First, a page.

U.S.: Bernie Sanders Introduces First-Ever Senate Bill To End Marijuana Prohibition
By Steve Elliott
Sen. Bernie Sanders (D-VT) on Wednesday introduced a bill that would repeal all federal penalties for possessing and growing marijuana, allowing states to establish their own marijuana laws. The bill is available online at http://www.mpp.org/sandersbill.
The “Ending Federal Marijuana Prohibition Act of 2015” strikes all references to marijuana in the Controlled Substances Act, but retains penalties for transporting marijuana from states or jurisdictions where it is legal to those where it is not. It is the fourth marijuana policy reform bill to ever be introduced in the Senate, and it is the first that proposes ending marijuana prohibition at the federal level.
The introduction comes shortly after a Gallup poll showed 58 percent of Americans support marijuana legalization, regulation, and taxation, and after Senator Sanders’s announcement of his own support of legalization, the first major-party presidential candidate to do so.
Earlier this year, Sens. Cory Booker (D-NJ), Kirstin Gillibrand (D-NY), and Rand Paul (R-KY) introduced medical marijuana legislation, known as the CARERS Act. Sen. Ron Wyden (D-OR) introduced a bill to address the tax status of marijuana businesses, and Sen. Jeff Merkley (D-OR) introduced a measure that would allow marijuana businesses to access banking services.
“Many legislators and citizens are still hesitant to move forward with marijuana legalization initiatives in their home states because of the federal ban, which may contradict state law, making both laws difficult to follow or enforce, and making banking transactions all but impossible.” said Maj. Neill Franklin (Ret.), executive director for Law Enforcement Against Prohibition (LEAP), a criminal justice group working to legalize marijuana.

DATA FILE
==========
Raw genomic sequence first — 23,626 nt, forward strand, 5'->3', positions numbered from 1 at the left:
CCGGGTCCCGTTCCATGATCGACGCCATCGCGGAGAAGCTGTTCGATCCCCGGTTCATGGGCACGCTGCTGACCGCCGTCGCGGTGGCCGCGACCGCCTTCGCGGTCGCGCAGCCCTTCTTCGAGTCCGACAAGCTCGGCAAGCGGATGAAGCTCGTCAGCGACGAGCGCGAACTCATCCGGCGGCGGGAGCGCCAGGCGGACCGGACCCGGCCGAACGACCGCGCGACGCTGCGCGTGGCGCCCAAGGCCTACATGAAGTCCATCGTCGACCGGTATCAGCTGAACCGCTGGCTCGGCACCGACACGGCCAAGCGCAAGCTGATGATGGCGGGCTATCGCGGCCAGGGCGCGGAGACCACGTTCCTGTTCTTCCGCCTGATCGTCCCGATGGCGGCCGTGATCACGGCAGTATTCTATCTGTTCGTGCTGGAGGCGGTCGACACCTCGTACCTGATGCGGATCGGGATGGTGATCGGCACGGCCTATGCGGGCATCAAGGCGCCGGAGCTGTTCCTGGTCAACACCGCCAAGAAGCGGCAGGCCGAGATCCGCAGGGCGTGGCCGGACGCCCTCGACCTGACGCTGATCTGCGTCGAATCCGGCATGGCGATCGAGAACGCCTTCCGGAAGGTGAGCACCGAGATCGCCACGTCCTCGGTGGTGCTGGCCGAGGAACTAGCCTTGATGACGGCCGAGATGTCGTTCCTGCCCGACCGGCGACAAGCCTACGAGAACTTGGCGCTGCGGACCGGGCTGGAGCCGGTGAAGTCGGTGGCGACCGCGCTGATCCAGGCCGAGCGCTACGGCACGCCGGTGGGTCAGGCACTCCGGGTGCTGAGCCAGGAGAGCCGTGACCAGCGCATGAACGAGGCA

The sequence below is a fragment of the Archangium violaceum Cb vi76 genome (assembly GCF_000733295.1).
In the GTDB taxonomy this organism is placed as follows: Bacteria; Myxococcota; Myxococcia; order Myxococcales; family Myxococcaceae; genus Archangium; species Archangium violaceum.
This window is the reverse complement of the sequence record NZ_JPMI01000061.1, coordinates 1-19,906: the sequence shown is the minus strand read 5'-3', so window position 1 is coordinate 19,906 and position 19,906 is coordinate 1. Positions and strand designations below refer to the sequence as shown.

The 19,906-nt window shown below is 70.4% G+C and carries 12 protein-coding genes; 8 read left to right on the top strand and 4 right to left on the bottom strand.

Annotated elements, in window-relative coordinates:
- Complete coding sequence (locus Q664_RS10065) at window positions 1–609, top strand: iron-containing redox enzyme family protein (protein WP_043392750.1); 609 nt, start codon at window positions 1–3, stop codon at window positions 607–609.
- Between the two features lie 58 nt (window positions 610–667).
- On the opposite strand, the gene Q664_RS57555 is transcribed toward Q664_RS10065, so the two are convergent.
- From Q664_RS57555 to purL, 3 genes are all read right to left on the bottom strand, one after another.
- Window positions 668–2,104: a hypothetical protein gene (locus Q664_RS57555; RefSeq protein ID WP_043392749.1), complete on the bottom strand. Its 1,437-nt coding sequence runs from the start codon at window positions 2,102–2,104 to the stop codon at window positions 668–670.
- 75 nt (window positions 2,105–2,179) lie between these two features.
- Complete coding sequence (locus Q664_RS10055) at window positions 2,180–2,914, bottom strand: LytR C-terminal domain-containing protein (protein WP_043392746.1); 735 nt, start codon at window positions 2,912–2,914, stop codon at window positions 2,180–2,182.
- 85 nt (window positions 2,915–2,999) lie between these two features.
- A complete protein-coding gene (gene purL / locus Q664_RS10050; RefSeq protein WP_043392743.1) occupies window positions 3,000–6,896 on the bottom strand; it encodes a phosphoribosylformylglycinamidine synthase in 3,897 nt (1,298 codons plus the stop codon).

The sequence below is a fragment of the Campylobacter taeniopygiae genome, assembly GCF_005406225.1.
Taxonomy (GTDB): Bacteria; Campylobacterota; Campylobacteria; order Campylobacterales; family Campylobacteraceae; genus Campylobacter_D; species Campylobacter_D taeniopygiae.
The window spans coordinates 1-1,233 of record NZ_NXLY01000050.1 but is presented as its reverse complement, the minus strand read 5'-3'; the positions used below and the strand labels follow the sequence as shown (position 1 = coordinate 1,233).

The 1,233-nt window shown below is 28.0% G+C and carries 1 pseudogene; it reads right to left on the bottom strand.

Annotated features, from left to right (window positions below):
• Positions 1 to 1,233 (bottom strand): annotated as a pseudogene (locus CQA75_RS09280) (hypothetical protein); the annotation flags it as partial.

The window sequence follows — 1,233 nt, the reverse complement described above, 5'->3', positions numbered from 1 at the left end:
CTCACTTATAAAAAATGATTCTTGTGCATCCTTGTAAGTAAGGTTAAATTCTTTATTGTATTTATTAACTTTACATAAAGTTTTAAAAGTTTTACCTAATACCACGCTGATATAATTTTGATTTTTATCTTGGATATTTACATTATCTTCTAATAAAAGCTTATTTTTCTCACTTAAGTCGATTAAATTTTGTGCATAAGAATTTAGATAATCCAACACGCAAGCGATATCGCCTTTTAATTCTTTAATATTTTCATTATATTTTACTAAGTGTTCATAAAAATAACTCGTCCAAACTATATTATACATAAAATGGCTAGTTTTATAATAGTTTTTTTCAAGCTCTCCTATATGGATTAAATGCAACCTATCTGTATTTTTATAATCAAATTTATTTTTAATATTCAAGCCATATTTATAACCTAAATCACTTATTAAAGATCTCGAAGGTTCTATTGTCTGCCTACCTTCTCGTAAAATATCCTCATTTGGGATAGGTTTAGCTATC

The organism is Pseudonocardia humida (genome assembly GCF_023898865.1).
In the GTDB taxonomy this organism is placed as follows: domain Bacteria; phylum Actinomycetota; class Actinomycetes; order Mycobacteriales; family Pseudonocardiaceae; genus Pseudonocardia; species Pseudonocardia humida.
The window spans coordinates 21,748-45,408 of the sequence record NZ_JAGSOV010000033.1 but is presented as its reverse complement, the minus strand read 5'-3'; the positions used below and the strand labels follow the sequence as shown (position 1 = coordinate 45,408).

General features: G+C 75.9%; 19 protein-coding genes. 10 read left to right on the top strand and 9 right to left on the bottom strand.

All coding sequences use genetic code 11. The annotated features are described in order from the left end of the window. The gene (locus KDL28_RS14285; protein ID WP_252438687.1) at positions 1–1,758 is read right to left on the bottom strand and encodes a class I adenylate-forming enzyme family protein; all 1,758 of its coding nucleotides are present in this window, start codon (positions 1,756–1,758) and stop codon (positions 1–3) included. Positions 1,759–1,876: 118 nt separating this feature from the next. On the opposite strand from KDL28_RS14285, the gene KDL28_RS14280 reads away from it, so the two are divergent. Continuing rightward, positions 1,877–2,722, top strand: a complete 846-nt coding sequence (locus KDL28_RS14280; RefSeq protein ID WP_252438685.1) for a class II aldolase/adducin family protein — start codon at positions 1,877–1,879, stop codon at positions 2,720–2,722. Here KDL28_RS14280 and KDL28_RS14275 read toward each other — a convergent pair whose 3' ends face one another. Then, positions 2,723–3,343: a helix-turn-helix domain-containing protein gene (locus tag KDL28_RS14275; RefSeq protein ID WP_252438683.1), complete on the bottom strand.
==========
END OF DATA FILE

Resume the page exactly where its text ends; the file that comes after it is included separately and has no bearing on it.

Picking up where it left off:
Last month, Sanders became the first-ever major-party presidential candidate to express support for legalizing and regulating marijuana for adult use. More than 700,000 people were arrested for marijuana offenses in the United States last year, amounting to significant money, time, and human resources wasted damaging the lives of nonviolent offenders.
“This is the first time a bill to end federal marijuana prohibition has been introduced in the U.S. Senate," said Tom Angell, chairman of Marijuana Majority. "A growing majority of Americans want states to be able to enact their own marijuana laws without harassment from the DEA, and lawmakers should listen.
"The introduction of this bill proves that the defeat of the Ohio marijuana monopoly measure that wasn’t widely supported in our movement isn’t doing anything to slow down our national momentum,” Angell said.
“Sen. Sanders really grabbed the nation’s attention when he became the first major-party presidential candidate to speak out in support of ending marijuana prohibition," said Mason Tvert, director of communications for the Marijuana Policy Project (MPP). "His actions today speak even louder than his words last month. Hopefully, this legislation will get his colleagues in Congress talking about the need for comprehensive marijuana policy reform.
“The science is clear that marijuana is less harmful than alcohol, and that should be reflected in our nation’s marijuana policy," Tvert said. "Sen. Sanders is simply proposing that we treat marijuana similarly to how we treat alcohol at the federal level, leaving most of the details to the states. It is a commonsense proposal that is long overdue in the Senate.”